Downtown Dirt by Manhole: Hedgehogs, and the Season of Change


F@#$ your early spring; I want a beer.

So that despicable little keystone rodent has pulled his yearly bamboozle, the shameless con known here in these good ol’ U. S. of A. as “Groundhog Day.” It’s a pretty sweet gig, if you’re a groundhog, or else a resident of a certain asswagon burg in the crushingly dull coal ruins of mid-state Pennsylvania. Every Feb. 2, a varmint named Phil emerges from his burrow on Gobbler’s Knob—and no, I did not make up the name “Gobbler’s Knob,” though I might wish for all the world that it were so—he comes out of his hole a mile or two outside the town of Punxsutawney, Penn., and looks for his shadow.

If he sees it, so the story goes, it portends six more weeks of wretched winter weather. If the shadow is absent, it bodes an early spring.

Now, if any of you have ever met a groundhog, you already know that this is all gibberish, hokum of the basest sort. Groundhogs are vulgar creatures; their mean little hearts are full of hate. Poor in spirit are those who would pin their hopes to the questionable devices of such a beast.

Sure enough, that little bastard Phil lied to us just last year—popped out of the hole according to sked, no shadow to be found, and predicted a ravishing early spring season. And just in case you missed it, Jake, spring of ’13 was mostly a drudge, a cold, rain-sotted affair that left us yearning for sweet June, and the warm caress of summer.

This year, it looks like he’s done it again. Though—praise be—this time it seems the pendulum of his prevarications has swung back in our direction. Because in ’14, Phil saw the shadow on that cold day in early February. Yet here we are, just a couple of weeks on, and the weather is already taking a favorable turn, manifesting a long spell of agreeable temps even as the gentler promise of March looms on the near horizon.

All of which is another way of saying: it’s time to think about spring, and another Season of Change here at Scruffy City Hall, and at our very own Preservation Pub. I suppose we could have just said that in the first place, but sometimes things just press upon us, matters of bewildering gravitas and far-reaching import. And then we are off, plunging into the tall weeds of a brutal and sweeping cultural analysis. That’s how we roll, Jake. It is our raison d’etre.

In any case, with a new season upon us, it is worth more than a passing note that our Benefactors, i.e. Pres Pub first couple Scott and Bernadette West, have very recently taken a more hands-on role in the day-to-day function of Oodles Uncorked, the lovely Tuscan/wine bar down the way at 18 Market Square. Oodles has always been part of the family, so to speak, since its inception in the early ‘00s. But in the main, it has been the bailiwick of West clan patriarch Jim West, who has overseen the place the last decade or so with an inimitable mix of orneriness and good humor.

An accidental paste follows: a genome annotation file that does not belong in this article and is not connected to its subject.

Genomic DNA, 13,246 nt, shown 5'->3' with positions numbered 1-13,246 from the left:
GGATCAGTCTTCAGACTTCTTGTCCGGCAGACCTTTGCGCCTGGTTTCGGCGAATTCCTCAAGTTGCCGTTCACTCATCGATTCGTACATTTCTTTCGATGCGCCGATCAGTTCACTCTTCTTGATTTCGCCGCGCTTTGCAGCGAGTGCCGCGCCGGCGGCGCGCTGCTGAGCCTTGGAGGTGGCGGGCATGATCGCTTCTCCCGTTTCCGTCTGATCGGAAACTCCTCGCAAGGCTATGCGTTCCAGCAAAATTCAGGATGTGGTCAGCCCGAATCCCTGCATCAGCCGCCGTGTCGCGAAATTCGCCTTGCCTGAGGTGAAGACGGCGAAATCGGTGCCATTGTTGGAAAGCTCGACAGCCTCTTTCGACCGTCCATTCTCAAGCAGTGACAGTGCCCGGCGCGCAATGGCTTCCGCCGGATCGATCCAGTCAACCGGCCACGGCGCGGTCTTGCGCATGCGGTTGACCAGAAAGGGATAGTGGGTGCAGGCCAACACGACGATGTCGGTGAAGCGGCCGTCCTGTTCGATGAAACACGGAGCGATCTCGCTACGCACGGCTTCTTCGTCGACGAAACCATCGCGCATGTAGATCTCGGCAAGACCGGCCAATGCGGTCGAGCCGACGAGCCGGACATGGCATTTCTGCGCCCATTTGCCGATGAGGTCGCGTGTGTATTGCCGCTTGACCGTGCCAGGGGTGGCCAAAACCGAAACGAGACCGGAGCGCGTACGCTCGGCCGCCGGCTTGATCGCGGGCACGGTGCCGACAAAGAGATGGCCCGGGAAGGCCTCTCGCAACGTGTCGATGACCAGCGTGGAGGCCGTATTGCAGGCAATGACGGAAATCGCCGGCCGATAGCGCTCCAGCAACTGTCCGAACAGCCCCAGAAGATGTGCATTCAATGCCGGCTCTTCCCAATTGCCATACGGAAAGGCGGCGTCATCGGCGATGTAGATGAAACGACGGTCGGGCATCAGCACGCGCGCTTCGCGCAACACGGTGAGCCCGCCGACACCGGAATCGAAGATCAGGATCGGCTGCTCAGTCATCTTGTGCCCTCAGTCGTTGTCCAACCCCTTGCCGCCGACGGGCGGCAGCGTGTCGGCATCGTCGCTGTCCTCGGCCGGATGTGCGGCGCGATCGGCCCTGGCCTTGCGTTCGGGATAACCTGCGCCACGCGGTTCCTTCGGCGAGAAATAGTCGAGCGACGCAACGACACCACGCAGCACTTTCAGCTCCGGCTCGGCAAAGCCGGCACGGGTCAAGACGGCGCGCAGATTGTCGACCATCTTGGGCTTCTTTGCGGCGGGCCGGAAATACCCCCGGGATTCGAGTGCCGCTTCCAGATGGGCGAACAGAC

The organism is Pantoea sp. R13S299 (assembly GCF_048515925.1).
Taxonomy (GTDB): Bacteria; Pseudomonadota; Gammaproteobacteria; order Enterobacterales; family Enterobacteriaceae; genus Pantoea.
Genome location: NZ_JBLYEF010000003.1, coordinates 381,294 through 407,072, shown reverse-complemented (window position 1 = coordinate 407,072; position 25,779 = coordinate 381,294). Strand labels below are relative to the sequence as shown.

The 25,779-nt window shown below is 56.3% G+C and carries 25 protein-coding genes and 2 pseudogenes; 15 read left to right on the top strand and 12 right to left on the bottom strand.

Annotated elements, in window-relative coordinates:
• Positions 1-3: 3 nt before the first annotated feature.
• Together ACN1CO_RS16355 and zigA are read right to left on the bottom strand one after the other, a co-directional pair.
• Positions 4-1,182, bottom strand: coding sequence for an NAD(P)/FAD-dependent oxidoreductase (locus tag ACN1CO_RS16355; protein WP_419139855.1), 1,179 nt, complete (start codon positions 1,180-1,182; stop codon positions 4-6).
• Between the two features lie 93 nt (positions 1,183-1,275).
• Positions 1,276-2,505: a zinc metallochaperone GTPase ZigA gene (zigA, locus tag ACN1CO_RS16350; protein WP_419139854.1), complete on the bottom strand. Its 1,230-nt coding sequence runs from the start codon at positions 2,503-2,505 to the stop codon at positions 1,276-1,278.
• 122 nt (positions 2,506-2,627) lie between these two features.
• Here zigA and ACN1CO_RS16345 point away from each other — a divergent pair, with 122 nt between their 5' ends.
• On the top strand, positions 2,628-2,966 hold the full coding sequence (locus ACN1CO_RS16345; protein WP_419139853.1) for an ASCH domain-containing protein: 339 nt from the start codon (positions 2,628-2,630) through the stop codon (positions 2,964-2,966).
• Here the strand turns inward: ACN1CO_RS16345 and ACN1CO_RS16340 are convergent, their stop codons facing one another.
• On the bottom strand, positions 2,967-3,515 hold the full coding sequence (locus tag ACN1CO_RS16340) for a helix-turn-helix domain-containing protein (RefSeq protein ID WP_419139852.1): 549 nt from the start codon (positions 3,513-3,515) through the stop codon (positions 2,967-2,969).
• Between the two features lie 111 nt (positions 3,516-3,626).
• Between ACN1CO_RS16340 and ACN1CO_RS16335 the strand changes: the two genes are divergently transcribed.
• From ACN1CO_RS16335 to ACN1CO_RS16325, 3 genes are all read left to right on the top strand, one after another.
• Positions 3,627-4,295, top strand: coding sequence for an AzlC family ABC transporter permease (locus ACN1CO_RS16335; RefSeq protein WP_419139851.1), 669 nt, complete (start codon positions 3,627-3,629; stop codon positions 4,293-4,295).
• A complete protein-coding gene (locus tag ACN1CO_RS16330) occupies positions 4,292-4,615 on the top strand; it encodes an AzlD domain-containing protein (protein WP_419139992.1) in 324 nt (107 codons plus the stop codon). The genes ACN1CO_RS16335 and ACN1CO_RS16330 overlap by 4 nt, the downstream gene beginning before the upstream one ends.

Papa Jim will remain a regular presence over at Oodles, but now Scott and B. have been asked to take the reins of daily operation. A powerful evolution is brewing over at 18 M.S. now; stay tuned to this space for more on that particular story.

Meanwhile, over at our very own Preservation Pub, it is business as usual. Which is to say, the P.P. continues to serve as the best, and best-loved music venue/social hub our fair city has to offer. But I’ve said it before, Jake—“good enough” is for losers. And so you will continue to see more of the tweaks that have evolved the Pub into the imposing tower of craft beer and wicked fun that it has become lo, these last few years—the kind of place where Magic Beer Trees sprout from the fertile grounds of a starlit Moonshine Rooftop Garden, and the taps flow in golden rivers into the wee morning hours, dispensing the sweet elixirs of hope eternal and good cheer.

We’ve spoken a great deal, lately, of Scruffy City Hall. Which makes sense, what with the place just opening its doors and all, providing the city with the newest and best in Pagan Viking concert-hall technology. But please keep in mind that our spiffy new venture is open every night, whether for music or just for lolling about and having a brew or three from one of the 39 craft-beer-devoted taps. The place makes for a majestic, yet imminently comfortable hang-out locale. And over the next several months, further changes—installing the downstairs brewery, building out another rooftop patio in the fashion of the Pub, to name but two—will push it ever closer to becoming the Taj Mahal-esque entertainment super-emporium the Benefactors envisioned when they first laid plans to drafting paper some two years ago.

And that is all, for now. Let us be off, to other and better things. Because there is a time for talk as well as a time for action, Jake. Knowing the difference is what separates the men from the boys

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